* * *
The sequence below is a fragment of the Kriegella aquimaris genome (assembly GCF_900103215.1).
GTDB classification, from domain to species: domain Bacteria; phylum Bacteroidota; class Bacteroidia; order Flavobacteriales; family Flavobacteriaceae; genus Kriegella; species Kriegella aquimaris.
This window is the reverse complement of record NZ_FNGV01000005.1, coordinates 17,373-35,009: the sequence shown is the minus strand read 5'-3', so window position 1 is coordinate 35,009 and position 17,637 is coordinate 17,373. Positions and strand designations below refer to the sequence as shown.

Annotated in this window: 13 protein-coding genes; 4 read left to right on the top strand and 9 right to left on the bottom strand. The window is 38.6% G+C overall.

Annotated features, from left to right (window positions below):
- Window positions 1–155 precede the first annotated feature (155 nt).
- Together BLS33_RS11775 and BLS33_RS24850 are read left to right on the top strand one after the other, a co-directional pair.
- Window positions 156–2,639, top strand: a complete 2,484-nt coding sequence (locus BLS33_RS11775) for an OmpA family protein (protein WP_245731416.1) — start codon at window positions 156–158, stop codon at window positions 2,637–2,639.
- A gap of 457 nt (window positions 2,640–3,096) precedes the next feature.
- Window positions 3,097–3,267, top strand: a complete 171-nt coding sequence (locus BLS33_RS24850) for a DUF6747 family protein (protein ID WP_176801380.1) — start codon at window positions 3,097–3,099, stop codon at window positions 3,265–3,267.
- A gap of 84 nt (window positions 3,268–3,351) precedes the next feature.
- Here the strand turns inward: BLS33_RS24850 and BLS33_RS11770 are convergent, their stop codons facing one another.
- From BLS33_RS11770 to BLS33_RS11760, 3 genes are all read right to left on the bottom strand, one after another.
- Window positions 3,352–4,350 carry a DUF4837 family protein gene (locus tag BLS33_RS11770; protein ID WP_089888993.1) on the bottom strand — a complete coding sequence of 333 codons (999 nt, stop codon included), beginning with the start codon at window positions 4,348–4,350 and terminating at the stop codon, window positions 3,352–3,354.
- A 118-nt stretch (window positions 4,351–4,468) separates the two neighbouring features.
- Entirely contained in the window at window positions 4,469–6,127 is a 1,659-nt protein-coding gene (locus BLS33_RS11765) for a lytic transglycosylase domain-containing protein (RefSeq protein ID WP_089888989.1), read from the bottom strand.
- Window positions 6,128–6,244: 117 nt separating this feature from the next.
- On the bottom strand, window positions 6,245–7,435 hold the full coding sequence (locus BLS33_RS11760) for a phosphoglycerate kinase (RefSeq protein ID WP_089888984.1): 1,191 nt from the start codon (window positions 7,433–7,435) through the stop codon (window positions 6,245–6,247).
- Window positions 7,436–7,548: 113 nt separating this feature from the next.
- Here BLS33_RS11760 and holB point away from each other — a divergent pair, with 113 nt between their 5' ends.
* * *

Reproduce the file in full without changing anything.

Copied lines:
The sequence below is a fragment of the Kriegella aquimaris genome (assembly GCF_900103215.1).
GTDB classification, from domain to species: domain Bacteria; phylum Bacteroidota; class Bacteroidia; order Flavobacteriales; family Flavobacteriaceae; genus Kriegella; species Kriegella aquimaris.
This window is the reverse complement of record NZ_FNGV01000005.1, coordinates 17,373-35,009: the sequence shown is the minus strand read 5'-3', so window position 1 is coordinate 35,009 and position 17,637 is coordinate 17,373. Positions and strand designations below refer to the sequence as shown.

Annotated in this window: 13 protein-coding genes; 4 read left to right on the top strand and 9 right to left on the bottom strand. The window is 38.6% G+C overall.

Annotated features, from left to right (window positions below):
- Window positions 1–155 precede the first annotated feature (155 nt).
- Together BLS33_RS11775 and BLS33_RS24850 are read left to right on the top strand one after the other, a co-directional pair.
- Window positions 156–2,639, top strand: a complete 2,484-nt coding sequence (locus BLS33_RS11775) for an OmpA family protein (protein WP_245731416.1) — start codon at window positions 156–158, stop codon at window positions 2,637–2,639.
- A gap of 457 nt (window positions 2,640–3,096) precedes the next feature.
- Window positions 3,097–3,267, top strand: a complete 171-nt coding sequence (locus BLS33_RS24850) for a DUF6747 family protein (protein ID WP_176801380.1) — start codon at window positions 3,097–3,099, stop codon at window positions 3,265–3,267.
- A gap of 84 nt (window positions 3,268–3,351) precedes the next feature.
- Here the strand turns inward: BLS33_RS24850 and BLS33_RS11770 are convergent, their stop codons facing one another.
- From BLS33_RS11770 to BLS33_RS11760, 3 genes are all read right to left on the bottom strand, one after another.
- Window positions 3,352–4,350 carry a DUF4837 family protein gene (locus tag BLS33_RS11770; protein ID WP_089888993.1) on the bottom strand — a complete coding sequence of 333 codons (999 nt, stop codon included), beginning with the start codon at window positions 4,348–4,350 and terminating at the stop codon, window positions 3,352–3,354.
- A 118-nt stretch (window positions 4,351–4,468) separates the two neighbouring features.
- Entirely contained in the window at window positions 4,469–6,127 is a 1,659-nt protein-coding gene (locus BLS33_RS11765) for a lytic transglycosylase domain-containing protein (RefSeq protein ID WP_089888989.1), read from the bottom strand.
- Window positions 6,128–6,244: 117 nt separating this feature from the next.
- On the bottom strand, window positions 6,245–7,435 hold the full coding sequence (locus BLS33_RS11760) for a phosphoglycerate kinase (RefSeq protein ID WP_089888984.1): 1,191 nt from the start codon (window positions 7,433–7,435) through the stop codon (window positions 6,245–6,247).
- Window positions 7,436–7,548: 113 nt separating this feature from the next.
- Here BLS33_RS11760 and holB point away from each other — a divergent pair, with 113 nt between their 5' ends.